For one of our projects, we have been working on the extension of an Apartheid Era home. Having access to an R&D facility, the building is designed with components upcycled across industries by identifying lateral connections – for instance, car parts that inform assembly based architecture.

Multi-disciplinary innovation is all the rage, nowadays. The real challenge here is figuring how it can interact responsibly with heritage, particularly while dealing with themes like discrimination, and the darker parts of our history. This can be extrapolated to any problem-solving domain with a knack for inherent bias – AI, marketing, policy – if we forget our mistakes, we are bound to repeat them.

DT : Project Neer adds another dimension to your design practice. Would you like to share with our readers the idea source and its main feature?

AX : Resonating with our open-source policy, Project Neer is inspired by the Dorze people’s huts in Ethiopia. It was first adopted for the Warka Waters initiative by the artist, Arturo Vittori.

We were approached by Enactus Ramjas, a think-tank at Delhi University to look at ways to structurally enhance their Matka Filter and integrate it into the Warka system. The working is deceptively simple – a kind of well that doesn’t need to access underground reserves depleting everywhere. Instead, it harvests dew, as moisture condensing from its surrounding atmosphere.

What makes it intriguing is not that it is computationally designed, but how optimal it is in terms of cost and materials. What makes it truly fascinating is its independence of existing infrastructure, and the trickling down of water, by gravity for collection, rather than a pump or pulley.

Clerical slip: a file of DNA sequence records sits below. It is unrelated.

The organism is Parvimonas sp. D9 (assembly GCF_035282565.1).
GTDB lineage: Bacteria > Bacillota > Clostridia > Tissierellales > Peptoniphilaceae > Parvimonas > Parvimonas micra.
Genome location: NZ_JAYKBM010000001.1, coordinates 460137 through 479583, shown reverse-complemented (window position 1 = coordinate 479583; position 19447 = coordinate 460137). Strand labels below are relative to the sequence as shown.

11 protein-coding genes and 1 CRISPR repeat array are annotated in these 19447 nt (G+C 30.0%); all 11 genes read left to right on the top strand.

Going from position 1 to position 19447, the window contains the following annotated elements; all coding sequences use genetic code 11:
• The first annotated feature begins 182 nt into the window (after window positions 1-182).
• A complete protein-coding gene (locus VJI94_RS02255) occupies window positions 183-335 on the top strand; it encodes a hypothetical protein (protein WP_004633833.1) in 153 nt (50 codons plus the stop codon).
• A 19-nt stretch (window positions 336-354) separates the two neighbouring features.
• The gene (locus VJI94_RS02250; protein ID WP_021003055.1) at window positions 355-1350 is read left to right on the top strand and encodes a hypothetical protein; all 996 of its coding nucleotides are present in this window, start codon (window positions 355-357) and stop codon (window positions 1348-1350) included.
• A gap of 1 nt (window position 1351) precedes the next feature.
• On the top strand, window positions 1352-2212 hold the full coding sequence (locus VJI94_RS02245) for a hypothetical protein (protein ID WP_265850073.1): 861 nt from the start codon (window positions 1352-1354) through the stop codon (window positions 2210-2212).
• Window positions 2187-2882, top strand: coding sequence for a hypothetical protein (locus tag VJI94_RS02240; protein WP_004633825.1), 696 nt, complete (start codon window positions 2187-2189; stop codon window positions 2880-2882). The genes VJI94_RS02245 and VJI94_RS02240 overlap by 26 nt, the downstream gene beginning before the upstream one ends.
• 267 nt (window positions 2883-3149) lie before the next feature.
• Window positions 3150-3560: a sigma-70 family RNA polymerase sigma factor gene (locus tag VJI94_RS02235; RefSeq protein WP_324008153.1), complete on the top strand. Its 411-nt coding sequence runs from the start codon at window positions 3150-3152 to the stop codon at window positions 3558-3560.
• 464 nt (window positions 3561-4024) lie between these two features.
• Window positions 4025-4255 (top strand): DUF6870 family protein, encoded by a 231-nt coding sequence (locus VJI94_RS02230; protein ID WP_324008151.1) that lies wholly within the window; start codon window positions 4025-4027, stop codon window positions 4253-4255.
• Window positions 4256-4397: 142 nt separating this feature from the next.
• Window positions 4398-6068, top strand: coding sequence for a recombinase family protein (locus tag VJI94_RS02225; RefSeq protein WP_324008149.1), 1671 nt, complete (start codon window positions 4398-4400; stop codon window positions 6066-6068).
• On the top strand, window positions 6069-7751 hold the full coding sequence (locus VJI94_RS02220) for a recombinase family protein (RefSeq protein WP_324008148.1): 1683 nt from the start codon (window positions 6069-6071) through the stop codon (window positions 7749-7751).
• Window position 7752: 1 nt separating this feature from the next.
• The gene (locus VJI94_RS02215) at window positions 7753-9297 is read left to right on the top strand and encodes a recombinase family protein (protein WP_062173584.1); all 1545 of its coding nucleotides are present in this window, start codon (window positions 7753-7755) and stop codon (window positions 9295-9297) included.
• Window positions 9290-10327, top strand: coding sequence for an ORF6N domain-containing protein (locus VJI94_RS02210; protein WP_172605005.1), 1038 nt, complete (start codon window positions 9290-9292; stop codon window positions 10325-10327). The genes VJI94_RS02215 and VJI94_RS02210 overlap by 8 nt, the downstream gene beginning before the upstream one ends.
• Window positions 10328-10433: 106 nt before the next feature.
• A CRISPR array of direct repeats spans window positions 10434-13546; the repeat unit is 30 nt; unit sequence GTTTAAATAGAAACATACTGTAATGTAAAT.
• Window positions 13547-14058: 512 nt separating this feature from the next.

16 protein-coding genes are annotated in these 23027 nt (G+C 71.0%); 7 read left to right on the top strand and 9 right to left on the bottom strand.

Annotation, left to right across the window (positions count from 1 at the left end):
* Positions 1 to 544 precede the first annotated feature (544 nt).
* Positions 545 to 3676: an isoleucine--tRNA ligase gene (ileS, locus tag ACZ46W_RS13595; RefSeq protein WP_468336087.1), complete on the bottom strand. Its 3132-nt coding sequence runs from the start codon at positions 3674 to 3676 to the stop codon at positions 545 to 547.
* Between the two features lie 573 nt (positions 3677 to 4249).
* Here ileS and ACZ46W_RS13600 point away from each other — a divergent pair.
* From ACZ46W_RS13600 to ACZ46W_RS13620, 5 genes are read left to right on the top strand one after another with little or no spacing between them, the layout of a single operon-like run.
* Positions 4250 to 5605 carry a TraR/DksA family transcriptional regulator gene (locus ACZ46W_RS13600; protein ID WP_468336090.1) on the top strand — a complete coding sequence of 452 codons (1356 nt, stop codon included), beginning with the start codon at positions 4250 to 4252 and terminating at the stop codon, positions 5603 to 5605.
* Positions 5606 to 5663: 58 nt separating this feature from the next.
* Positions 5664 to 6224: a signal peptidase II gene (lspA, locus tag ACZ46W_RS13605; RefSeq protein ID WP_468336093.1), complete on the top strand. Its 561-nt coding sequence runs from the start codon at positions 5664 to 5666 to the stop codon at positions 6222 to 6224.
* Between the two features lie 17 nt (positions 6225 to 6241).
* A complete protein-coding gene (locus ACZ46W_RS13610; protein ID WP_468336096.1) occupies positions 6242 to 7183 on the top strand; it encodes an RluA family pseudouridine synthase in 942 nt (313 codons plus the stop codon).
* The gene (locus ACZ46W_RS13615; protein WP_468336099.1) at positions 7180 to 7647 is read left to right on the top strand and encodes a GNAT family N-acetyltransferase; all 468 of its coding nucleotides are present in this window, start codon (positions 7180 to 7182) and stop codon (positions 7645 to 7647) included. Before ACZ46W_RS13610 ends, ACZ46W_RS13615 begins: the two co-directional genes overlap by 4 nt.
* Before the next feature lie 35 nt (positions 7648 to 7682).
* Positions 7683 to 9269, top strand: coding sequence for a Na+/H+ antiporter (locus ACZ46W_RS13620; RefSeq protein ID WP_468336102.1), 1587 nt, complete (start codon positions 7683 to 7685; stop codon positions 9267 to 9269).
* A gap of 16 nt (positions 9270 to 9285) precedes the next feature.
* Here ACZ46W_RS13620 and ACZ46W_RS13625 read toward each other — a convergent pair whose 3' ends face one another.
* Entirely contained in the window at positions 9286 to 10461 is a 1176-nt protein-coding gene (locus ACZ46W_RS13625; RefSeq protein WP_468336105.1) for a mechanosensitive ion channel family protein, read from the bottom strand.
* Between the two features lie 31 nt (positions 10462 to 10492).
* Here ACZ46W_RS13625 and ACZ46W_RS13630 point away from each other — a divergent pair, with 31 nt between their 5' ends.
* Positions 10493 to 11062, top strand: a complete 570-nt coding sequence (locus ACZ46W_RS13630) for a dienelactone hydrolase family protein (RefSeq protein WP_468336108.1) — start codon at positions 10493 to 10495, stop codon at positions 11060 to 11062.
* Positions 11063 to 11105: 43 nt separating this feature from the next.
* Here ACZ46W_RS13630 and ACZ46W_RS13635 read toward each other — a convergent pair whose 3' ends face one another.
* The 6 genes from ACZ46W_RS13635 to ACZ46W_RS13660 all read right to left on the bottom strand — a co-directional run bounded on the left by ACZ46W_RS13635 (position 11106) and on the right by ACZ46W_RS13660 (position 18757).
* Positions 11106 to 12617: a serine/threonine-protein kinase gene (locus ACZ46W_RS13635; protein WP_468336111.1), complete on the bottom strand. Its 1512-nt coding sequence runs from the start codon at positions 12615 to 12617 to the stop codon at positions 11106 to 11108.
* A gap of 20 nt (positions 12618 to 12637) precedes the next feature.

DT : Water scarcity and unavailability of potable water is a significant issue in Indian Subcontinent. Project Neer is a great initiative, yet how are you planning for its public outreach?

AX : That’s true. Earlier this year, we made a scaled prototype with our friends at Studio Seek in Nanded, Maharashtra, and shipped it to New Delhi. There were a bunch of learnings from the process: water scarcity is rampant, but this solution is elegantly predisposed for public outreach.

Being scalable, with a minimal requirement of skilled labour, all it needs is some bamboo, and synthetic nets to collect the dew. Identifying the barriers to adoption starts with zeroing down on those geographic belts where potable water scarcity is higher – deserts, coastal regions, disaster afflicted zones.

The second requisite is to contextualize certain features: in urban locales, wherever the probability of air pollution is higher, a cheap ‘activated carbon filter’ is plugged in.

DT : As your practice believes in sustainability as a lifestyle, that need not be bannered. How would you encourage fellow practitioners for imbibing this in their work?

AX : It helps to become aware of how little we truly need in our lives. So, start by enjoying the small things.

We thank atpX for sharing a delectable account on the thoughts behind the practice and we hope to soon cover their projects in our upcoming posts.

One can follow them at their instagram account or visit their website to remain updated and inquire project collaborations.

If you or your practice is making this world a better place with one project at a time, share your details here and we will contact you shortly.